ECE 313/MATH 362
PROBABILITY WITH ENGINEERING APPLICATIONS
ECE 313 (also cross-listed as MATH 362) is an undergraduate course on probability theory and statistics with applications to engineering problems primarily chosen from the areas of communications, control, signal processing, and computer engineering.
EE and CompE students must complete one of the two courses ECE 313 or Stat 410.
Prerequisite : Math 286 or Math 415
Detailed course description
Course information in course explorer
except July 4
|11am-12pm||3034 ECEB||3034 ECEB||3034 ECEB|
|3-5pm||3034 ECEB||3034 ECEB||3034 ECEB|
|6-7pm||Zoom link for this office hour||Zoom link for this office hour||Zoom link for this office hour|
|7-8pm||Zoom link for this office hour|
|8-9pm||Zoom link for this office hour|
|Section||Meeting time and place||Instructor|
1013 ECE Building
e-mail: alvarez AT illinois dot edu
Mondays, 11-11.50am, 3034 ECEB.
Wednesdays, 11-11.50am, 3034 ECEB.
Thursdays, 11-11.50am, 3034 ECEB.
|Ali Yekkehkhany (yekkehk2 AT illinois dot edu)||Office Hours:|| Mondays, 3-5pm, 3034 ECEB,
Wednesdays, 3-5pm, 3034 ECEB,
Thursdays, 3-5pm, 3034 ECEB.
|Kiwook Lee (klee137 AT illinois dot edu)||Office Hours:||via Zoom, Monday 6-8pm, Tuesday-Wednesday, 7-8pm.|
|Amr Martini (ammartn3 AT illinois dot edu)||Office Hours:||via Zoom, Tuesday-Wednesday 6-7pm, Thursday 6-8pm.|
|Shiyi Yang (yang158 AT illinois dot edu)||Office Hours:||via Zoom, Monday-Thursday, 8-9pm.|
Office hours for online students will be done using Zoom. Make sure you create an account and get familiar with it.
|Concepts (Notes sections)[Short videos]|
* How to specify a set of outcomes, events, and probabilities for a given experiment (Ch 1.2)
* set theory (e.g. de Morgan's law, Karnaugh maps for two sets) (Ch 1.2)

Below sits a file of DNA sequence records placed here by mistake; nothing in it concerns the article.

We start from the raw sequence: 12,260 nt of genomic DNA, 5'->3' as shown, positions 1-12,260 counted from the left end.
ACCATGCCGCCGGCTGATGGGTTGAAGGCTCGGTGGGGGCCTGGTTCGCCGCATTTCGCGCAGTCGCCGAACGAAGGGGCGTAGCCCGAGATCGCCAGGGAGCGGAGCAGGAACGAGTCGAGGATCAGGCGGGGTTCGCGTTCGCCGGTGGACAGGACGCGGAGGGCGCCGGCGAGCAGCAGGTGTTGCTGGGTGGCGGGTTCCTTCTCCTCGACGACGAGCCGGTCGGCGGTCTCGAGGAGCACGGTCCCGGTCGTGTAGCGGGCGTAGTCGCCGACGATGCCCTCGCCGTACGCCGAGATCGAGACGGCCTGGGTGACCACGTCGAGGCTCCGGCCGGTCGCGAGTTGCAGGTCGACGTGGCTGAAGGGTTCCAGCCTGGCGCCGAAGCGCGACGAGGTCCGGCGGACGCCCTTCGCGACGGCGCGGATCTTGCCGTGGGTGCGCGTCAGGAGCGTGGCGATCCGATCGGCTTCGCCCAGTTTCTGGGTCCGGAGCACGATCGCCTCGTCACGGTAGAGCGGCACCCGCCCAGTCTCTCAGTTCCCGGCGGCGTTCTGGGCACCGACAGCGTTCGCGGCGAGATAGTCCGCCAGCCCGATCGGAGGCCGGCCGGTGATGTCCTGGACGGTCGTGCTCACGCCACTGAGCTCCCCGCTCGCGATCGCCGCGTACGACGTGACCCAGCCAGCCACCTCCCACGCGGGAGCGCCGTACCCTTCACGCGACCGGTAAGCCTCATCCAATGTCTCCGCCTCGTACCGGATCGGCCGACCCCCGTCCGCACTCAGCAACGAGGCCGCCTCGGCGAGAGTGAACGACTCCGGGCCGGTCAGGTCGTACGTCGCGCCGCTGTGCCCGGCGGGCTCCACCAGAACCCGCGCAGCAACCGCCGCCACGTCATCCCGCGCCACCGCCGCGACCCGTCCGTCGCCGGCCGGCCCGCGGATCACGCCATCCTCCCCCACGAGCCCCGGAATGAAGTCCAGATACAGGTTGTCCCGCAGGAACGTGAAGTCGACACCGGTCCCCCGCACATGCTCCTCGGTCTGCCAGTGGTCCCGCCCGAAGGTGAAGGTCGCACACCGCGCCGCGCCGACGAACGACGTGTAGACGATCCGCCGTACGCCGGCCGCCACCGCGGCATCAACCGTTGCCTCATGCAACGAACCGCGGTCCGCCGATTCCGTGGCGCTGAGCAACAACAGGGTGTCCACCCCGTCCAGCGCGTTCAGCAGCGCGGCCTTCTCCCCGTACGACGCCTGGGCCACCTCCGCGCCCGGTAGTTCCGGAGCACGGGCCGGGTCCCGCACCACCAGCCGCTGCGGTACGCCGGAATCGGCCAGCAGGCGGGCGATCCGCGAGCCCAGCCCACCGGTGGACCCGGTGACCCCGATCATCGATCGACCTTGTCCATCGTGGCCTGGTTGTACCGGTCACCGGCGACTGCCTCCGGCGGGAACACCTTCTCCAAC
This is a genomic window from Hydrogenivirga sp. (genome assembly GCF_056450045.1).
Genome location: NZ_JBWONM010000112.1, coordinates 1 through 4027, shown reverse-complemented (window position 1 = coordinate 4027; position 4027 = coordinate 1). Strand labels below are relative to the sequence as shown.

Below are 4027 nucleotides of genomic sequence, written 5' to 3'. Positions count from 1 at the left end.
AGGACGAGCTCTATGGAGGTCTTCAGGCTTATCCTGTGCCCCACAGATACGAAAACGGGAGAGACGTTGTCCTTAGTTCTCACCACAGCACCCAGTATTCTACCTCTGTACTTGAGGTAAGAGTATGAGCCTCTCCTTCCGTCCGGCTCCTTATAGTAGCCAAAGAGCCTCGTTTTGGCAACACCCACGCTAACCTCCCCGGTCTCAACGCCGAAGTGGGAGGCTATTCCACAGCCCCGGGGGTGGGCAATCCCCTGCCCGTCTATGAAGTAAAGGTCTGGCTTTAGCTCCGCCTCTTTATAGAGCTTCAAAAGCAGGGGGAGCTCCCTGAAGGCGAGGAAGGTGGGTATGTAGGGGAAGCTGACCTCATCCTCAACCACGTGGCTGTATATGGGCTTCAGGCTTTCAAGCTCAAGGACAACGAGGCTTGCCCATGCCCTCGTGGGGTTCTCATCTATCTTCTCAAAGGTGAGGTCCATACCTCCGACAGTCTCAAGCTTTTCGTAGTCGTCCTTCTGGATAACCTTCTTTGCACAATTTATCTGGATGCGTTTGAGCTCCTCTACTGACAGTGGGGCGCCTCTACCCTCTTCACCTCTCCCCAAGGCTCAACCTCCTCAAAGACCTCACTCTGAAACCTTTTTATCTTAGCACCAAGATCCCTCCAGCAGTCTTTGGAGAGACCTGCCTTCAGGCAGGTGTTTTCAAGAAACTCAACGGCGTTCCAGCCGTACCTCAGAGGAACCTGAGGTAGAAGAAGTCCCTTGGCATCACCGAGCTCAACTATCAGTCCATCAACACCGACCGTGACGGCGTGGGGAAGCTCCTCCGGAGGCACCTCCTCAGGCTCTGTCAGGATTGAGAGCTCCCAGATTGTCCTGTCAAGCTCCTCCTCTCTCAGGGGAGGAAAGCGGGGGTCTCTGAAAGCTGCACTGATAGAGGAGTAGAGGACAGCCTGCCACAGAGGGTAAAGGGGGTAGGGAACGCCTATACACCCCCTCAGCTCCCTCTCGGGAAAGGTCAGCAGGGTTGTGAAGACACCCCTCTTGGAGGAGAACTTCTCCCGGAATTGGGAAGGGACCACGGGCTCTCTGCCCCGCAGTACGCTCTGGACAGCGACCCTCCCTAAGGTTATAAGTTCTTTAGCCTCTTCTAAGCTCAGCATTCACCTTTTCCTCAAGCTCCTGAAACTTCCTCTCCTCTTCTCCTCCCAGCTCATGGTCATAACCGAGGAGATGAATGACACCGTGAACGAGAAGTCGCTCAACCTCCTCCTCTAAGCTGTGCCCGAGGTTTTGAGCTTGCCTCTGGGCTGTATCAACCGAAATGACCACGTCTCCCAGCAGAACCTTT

* using principles of counting and over counting; binomial coefficients (Ch 1.3-1.4) [ILLINI, SAQ 1.3, SAQ 1.4, PokerIntro, PokerFH2P]
* using Karnaugh maps for three sets (Ch 1.4)[Karnaughpuzzle, SAQ1.2]
* random variables and probability mass functions (Ch 2.1) [pmfmean]
* mean of a function of a random variable (LOTUS) (Ch 2.2) [pmfmean]
* scaling of expectation, variance, and standard deviation (Ch 2.2) [SAQ 2.2]
* conditional probability (Ch 2.3) [team selection][SAQ 2.3]
* independence of events (Ch 2.4.1)[SimdocIntro][Simdoc-Minhash1]
|3||Thursday, June 27||
* independence of random variables and Bernoulli distribution (Ch 2.4.2-2.4.3)
* binomial distribution (how it arises, mean, variance, mode) (Ch 2.4.3-2.4.4) [SAQ 2.4][bestofseven]
* geometric distribution (how it arises, mean, variance, memoryless property) (Ch. 2.5)[SAQ 2.5]
* Bernoulli process (definition, connection to binomial and geometric distributions) (Ch 2.6)[SAQ 2.6]
* Poisson distribution (how it arises, mean, variance) (Ch 2.7)[SAQ 2.7]
Exam 1: Wednesday, June 26. Main exam: 10-10.50am, conflict exam (only available for online students): 8-8.50pm.
* Maximum likelihood parameter estimation (definition, how to calculate for continuous and discrete parameters) (Ch 2.8)
* Markov and Chebychev inequalities (Ch 2.9)
* confidence intervals (definitions, meaning of confidence level) (Ch 2.9)[SAQ 2.9,Simdoc-Minhash2]
* law of total probability (Ch 2.10) [deuce] [SAQ 2.10]
* Bayes formula (Ch. 2.10)
* Hypothesis testing -- probability of false alarm and probability of miss (Ch. 2.11)
* ML decision rule and likelihood ratio tests (Ch 2.11) [SAQ 2.11]
* MAP decision rules (Ch 2.11)
* union bound (Ch 2.12.1) [SAQ 2.12]
* network outage probability, distribution of capacity and more applications of the union bound (Ch 2.12.2-2.12.4)
NO lecture on Thursday, July 4.
Exam 2: Wednesday, July 10. Main exam: 10-10.50am, conflict exam (only available for online students): 8-8.50pm.
* cumulative distribution functions (Ch 3.1)[SAQ 3.1]
* probability density functions (Ch 3.2) [SAQ 3.2][simplepdf]
* uniform distribution (Ch 3.3) [SAQ 3.3]
* exponential distribution (Ch 3.4) [SAQ 3.4]
* Poisson processes (Ch 3.5) [SAQ 3.5]
* Erlang distribution (Ch 3.5.3)
* scaling rule for pdfs (Ch. 3.6.1)[SAQ 3.6]
* Gaussian (normal) distribution (e.g. using Q and Phi functions) (Ch. 3.6.2) [SAQ 3.6] [matlab help including Qfunction.m]
* the central limit theorem and Gaussian approximation (Ch. 3.6.3) [SAQ 3.6]
* ML parameter estimation for continuous type random variables (Ch. 3.7)[SAQ 3.7]